Updated: Jan 20
Work of the Week II - Sallust's Bellum Jugurthinum.
Whilst it is true that Roman statesman were certainly not expected to account for every little piece of their expenditure, as we would hope our own are, and they certainly got away with extortionate loans to Roman provincials, there existed at least a procedure against bribery, de ambitu as it was known. Nor was it completely unsuccessful. Despite being defended by Cicero, who had been his consular colleague in 63 BC, Antonius Hybrida found himself convicted for bribery in 59 BC. The prosecutor was Cicero’s own mentee M. Caelius Rufus. There were other convictions, too. But plenty slipped through the net, used bribery (how ironic), or even resorted to violence either to escape conviction or to forestall a prosecution.
Those running for office were permitted to hold public banquets, put on games, make ‘gifts’ (very loosely defined), but the ever-escalating extravagance these brought about sumptuary laws which sought to curb expenditure on these means of persuasion. Were these enforced? Not likely.
There was another scene for corruption in the republic, and that was the empire. The fleecing of provincials with exaggerated tax bills is well known. But there was another source. Kings and other rulers from subject peoples or ‘friends’ of Rome, who gave vas sums to individuals to ensure Roman support of their crowns. Ptolemy Auletes was just one example. What would the equivalent be today? Party donors and contracts?
Well, enough scene-setting. Sallust’s was a fantastic if highly jaded writer about the ills of the late Republic, the latter part of which he lived through. Corruption, greed, both of individuals, senate, and people, were a major cause in the republic’s decline and internal unrest. My own favourite work of his, the Bellum Iugurthinum about how senatorial corruption reared its ugly head in the wake of the battle of the Numidian princes following the death of Micipsa. Jugurtha was an adopted son of Micipsa, who also had sons HIempsal and Adherbal. They were meant to rule jointly, but Jugurtha engineered Hiempsal’s death and Adherbal appealed to Rome. His appeal was countered in the senate by the ambassadors of Jugurtha. Sallust grants Adherbal a powerful speech (14) of appeal, in which he acknowledges his father, Micipsa’s great respect for Roman authority, and how he, Adherbal, was enjoined to rule continuing to respect that authority. However, Jugurtha has sought to grasp power for himself, killed his brother, and expelled him, Adherbal.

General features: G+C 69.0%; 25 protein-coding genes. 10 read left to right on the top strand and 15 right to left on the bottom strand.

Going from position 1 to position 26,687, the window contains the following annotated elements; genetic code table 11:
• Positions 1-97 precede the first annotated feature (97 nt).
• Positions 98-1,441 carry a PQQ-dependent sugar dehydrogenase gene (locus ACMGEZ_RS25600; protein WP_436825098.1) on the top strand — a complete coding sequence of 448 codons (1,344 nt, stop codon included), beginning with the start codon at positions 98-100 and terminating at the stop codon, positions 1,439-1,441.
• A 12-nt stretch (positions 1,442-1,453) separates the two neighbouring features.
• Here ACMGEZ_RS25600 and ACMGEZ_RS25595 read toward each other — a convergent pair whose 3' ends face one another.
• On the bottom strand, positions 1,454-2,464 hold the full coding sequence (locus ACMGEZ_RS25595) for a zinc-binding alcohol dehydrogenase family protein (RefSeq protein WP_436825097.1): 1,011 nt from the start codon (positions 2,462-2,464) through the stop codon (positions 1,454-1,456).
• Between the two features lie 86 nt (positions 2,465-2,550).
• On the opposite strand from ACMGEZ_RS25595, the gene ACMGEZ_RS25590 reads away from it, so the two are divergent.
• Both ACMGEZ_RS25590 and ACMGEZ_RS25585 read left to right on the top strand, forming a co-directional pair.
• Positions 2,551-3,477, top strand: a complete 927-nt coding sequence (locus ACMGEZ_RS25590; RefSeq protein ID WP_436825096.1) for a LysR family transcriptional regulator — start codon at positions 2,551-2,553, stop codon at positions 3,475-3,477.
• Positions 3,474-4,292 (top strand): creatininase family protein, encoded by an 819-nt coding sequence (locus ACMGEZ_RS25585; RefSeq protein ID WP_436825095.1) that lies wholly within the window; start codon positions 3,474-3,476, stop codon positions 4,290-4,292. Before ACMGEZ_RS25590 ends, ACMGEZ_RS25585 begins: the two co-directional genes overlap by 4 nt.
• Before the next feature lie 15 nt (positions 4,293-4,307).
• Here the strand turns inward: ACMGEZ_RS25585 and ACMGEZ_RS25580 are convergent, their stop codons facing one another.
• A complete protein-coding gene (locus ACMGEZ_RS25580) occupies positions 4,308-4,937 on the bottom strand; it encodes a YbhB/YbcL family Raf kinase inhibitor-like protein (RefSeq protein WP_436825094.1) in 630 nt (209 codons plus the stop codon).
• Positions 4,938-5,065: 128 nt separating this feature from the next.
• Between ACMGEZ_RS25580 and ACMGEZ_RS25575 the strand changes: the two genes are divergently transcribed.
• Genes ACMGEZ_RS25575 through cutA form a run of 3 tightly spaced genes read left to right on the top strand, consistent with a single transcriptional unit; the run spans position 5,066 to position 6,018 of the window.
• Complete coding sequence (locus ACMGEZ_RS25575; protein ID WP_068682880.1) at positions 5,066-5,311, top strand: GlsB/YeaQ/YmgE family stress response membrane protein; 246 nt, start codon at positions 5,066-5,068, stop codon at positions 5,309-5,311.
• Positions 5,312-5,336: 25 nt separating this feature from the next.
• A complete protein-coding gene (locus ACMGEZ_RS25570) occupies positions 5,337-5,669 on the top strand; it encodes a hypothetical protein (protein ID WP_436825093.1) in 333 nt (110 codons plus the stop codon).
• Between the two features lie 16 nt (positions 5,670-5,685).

The reply of Jugurtha’s ambassadors is depicted as short and not exactly sweet (15). Adherbal really was behind the war, Hiempsal had been put to death for his cruelty, and Jugurtha urged the senate to recall the service he had given Rome during the Numantine War. Sallust comments cynically as follows:
‘The supporters of the ambassadors and in addition a large part of the senate, since their
favour had already been corrupted, treated the words of Adherbal with contempt, but
heaped complements and praise on the virtue of Jugurtha…but the few, however, who
considered what was good and fair to be more important than riches, counselled that
Adherbal should be given assistance and the death of Hiempsal severely punished.
Scaurus, then ‘leader of the senate’ (princeps senatus) gave his support to those who favoured Adherbal. But Sallust immediately undercuts this by saying that he was not one of the true and fair senators. Rather, seeing the blatant nature of Jugurtha’s bribery and smelling a brewing public scandal that would not do the corrupt folks any faovurs, he kept quiet on this occasion. He was masterly at concealing his vices.
The corrupt group won through.
Sallust gives a grim view of republican politics. A large group of the leading statesmen can be bought for the right price, some very obviously, others are more subtle about it.
Following the embassies, Numidia is divided between Jugurtha and his brother. But Jugurtha was not content with half. His seizure of Cirta, the execution of Adherbal, and death of many Romans and Italians began to cause a stir back in Rome. The supporters of Jugurtha try to disrupt political procedure. This filibustering and distraction was beginning to work until Memmius, tribune elect, said that a corrupt group were seeking to have Jugurtha pardoned. The senate, their cages rattled, appoint Numdia as a province to the consul Bestia, raise an army for him, and offer pay for whatever is necessary. A bit of smoke and mirrors? Certainly, Jugurtha was suddenly shocked, since he thought
‘That for him everything at Rome was for sale.’
Is that too extreme to apply to modern politics? As we increasingly see donors, big cheques, and contracts all exchanging hands,, we may wonder..
Ancient historians believed history should be didactic, that it should caution future generations against repeating the same mistakes. Oh dear…will we ever learn.?